Legal Theft Flash Fiction: Bone Match (793 words)

He knocked against her with his shoulder, moving gently enough, but she pulled out of his way apologetically all the same.

When they had met, his broad shoulders and his bulk had been so welcome. He was built of warm muscle and she had liked to tuck her shoulder into the curve of his, had enjoyed finding the match in their fingers and the right way to fold herself against him. In the last year though, since he had come back for her, she had simply felt as if all her angles intruded. There were always three breaths between them, always a jarring when he accidentally closed the gap.

She hated it, quietly. She didn’t have the words to demand the return of something she had thrown away.

Leonathan let her take her single step back. He didn’t look at her. The city was dark, lit with distant lanterns that pricked through the black, flickering white and yellow. His face was a shadow, while the light from the room behind them spilled over his tan coat, his dark hair. She didn’t allow herself to watch him for more than a moment.

Leaning forward on the rail, she crossed her arms over each other. She traced the lines of the lights below until she was charting familiar streets by the string of them. She breathed slow. And then he leaned against the rail as well, leaned his shoulder into hers, and the purpose in it made her freeze.

The day before, they had walked through the family halls, her arm looped through his. Where his mother, his sisters, his brother –  his aunts and uncles, cousins and grand-aunts, second cousins and family members she had yet to memorize the names of – could see, and judge, and murmur. They walked like that every day, and didn’t look at each other. It just kept her in mind of the heat of him, the smell of him, the line of his arm against hers. Glancing over her shoulder, she looked back through the glass and lead doors, sure they were alone, and also that they must not be. Their apartments stood empty, padded chairs set in a quiet ring around a low, wooden table. His book lay open, one corner haphazardly off the edge of the table as if he had just put it down. Nothing moved.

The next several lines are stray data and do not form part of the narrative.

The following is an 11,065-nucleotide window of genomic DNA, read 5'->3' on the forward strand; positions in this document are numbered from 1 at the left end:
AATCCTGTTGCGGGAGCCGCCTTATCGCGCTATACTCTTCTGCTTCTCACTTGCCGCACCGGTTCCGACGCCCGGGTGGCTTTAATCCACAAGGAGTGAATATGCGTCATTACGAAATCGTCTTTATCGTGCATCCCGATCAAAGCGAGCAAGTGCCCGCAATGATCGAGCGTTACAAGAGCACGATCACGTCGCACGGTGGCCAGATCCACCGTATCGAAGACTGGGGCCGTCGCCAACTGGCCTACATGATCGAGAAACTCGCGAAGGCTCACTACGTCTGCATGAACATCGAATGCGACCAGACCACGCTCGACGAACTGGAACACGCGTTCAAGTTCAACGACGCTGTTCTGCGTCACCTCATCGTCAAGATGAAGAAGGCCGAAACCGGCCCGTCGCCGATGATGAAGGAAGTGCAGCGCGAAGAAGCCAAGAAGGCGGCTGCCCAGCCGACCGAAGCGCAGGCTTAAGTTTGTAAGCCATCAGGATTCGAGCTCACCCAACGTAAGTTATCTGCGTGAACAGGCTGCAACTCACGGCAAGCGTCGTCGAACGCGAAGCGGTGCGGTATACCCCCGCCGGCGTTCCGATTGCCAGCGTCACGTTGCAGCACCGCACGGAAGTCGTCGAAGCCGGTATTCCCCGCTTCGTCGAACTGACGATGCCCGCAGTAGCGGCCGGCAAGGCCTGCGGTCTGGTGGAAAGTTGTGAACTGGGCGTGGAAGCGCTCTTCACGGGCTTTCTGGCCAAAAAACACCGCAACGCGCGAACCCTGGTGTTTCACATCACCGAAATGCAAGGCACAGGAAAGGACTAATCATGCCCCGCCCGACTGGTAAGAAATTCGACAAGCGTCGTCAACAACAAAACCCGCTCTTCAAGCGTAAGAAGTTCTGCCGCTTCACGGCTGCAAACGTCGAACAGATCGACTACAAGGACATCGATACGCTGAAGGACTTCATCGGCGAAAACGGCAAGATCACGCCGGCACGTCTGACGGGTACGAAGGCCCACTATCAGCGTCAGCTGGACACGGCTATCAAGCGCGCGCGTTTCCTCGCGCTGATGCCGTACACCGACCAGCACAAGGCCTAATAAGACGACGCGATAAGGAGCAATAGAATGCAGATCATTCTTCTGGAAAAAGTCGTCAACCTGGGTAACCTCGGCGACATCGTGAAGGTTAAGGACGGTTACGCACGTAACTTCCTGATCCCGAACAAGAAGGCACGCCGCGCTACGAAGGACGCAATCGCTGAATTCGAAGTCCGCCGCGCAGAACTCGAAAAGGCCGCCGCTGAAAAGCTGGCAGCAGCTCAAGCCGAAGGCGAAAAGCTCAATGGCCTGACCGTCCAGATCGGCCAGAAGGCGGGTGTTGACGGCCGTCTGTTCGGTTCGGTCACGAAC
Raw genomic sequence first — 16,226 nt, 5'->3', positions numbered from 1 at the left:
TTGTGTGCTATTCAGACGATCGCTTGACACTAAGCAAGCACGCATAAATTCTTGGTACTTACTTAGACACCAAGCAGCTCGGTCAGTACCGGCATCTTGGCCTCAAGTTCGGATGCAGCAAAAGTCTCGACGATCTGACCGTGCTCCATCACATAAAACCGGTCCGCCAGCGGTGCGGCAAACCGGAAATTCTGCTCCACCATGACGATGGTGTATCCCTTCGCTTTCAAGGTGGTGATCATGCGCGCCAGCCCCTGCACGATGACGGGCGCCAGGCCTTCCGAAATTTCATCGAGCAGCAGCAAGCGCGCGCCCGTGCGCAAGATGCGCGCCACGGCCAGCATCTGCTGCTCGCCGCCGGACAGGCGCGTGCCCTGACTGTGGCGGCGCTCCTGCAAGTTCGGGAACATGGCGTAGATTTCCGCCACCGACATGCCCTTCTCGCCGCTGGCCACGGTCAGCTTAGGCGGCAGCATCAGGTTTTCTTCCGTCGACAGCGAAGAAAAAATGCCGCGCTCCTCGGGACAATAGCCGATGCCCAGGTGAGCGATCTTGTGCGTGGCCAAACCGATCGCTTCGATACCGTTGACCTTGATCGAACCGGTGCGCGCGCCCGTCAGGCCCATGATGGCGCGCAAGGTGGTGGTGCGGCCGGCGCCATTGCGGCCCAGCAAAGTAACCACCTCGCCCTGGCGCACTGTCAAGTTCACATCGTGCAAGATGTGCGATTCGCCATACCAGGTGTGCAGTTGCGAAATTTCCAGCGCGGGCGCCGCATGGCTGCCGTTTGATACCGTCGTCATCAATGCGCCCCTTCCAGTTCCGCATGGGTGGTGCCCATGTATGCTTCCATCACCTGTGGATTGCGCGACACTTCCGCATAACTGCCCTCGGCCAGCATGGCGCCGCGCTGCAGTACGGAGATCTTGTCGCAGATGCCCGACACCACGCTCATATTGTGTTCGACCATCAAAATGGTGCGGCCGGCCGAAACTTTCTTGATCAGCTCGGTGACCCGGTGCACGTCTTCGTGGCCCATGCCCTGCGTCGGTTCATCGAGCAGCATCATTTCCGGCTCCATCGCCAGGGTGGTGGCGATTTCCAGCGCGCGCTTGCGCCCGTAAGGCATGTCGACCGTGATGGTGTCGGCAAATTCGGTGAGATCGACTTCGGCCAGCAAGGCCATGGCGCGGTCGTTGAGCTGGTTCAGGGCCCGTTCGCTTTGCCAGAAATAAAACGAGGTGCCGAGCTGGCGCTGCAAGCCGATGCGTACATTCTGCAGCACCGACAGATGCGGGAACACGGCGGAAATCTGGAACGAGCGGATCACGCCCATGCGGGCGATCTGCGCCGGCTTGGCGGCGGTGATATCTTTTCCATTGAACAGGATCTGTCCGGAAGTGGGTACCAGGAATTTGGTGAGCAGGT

When he finally turned to look at her, she was staring at him.

Leonathan paused. If he meant to say something, it stuttered on his lips, and he took a breath instead. Close enough that she could feel him breathing, he looked her in the eye, glanced down at her mouth, and up again.

She would have liked to break the silence, and she had nothing to say. Watching him, she tried to remember the last time she had seen his eyes this well, even while the dark hid their exact color from her. When he leaned closer, she leaned back, and wasn’t sure why.

He gave her a hesitant, questioning look. One more slide toward her, and his lips were on hers.

Awkward as a first kiss, she paused in the first moment, neck bent wrong, shoulder in the way, unsure of the shape of him and not certain how to breathe. She turned toward him, just to escape the ache in her spine that hadn’t come yet. It broke the kiss, for a moment, and she blinked down at their hands. He had grasped her wrist, gently, halfway to pulling her closer.

There was a jumble inside her head, a dozen questions, each of them imperative, unordered and immediate. She took a deep, uneven breath, certain she needed to ask every one of them. They all danced around the same desperation.

“Why?” she asked, too rough to be a whisper, but barely louder.

He seemed to struggle with the same clatter of thoughts, the same tumble that ordered and reordered itself in moments. “I said I forgave you,” he said. His voice was softer than hers, steadier, but he paused as soon as it was out of his mouth. He looked her in the eye and she felt it through to her spine. Settling another breath in his chest, he continued just as evenly. “It would have been better if I actually had.”

She stared at him a little harder, all the more desperate. Every question still seemed important, and suddenly too dangerous to ask.

So she reached for him, pulled him down, kissed him fiercely. She fit herself against him, leaned into his chest while his arms wrapped around her. Her skin thrilled to the touch of him, while her bones tried to remember their old match. Shutting her eyes tight, she begged the world to right itself.

My friends are thieves! They ran off with the first line of this piece and wrote fictions of their own. Aren’t they clever? Check them all out here.

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One thought on “Legal Theft Flash Fiction: Bone Match (793 words)

  1. Pingback: May 7 2016 – He knocked against her with his shoulder, moving gently enough, but she pulled out of his way apologetically all the same. – Legal Theft Project

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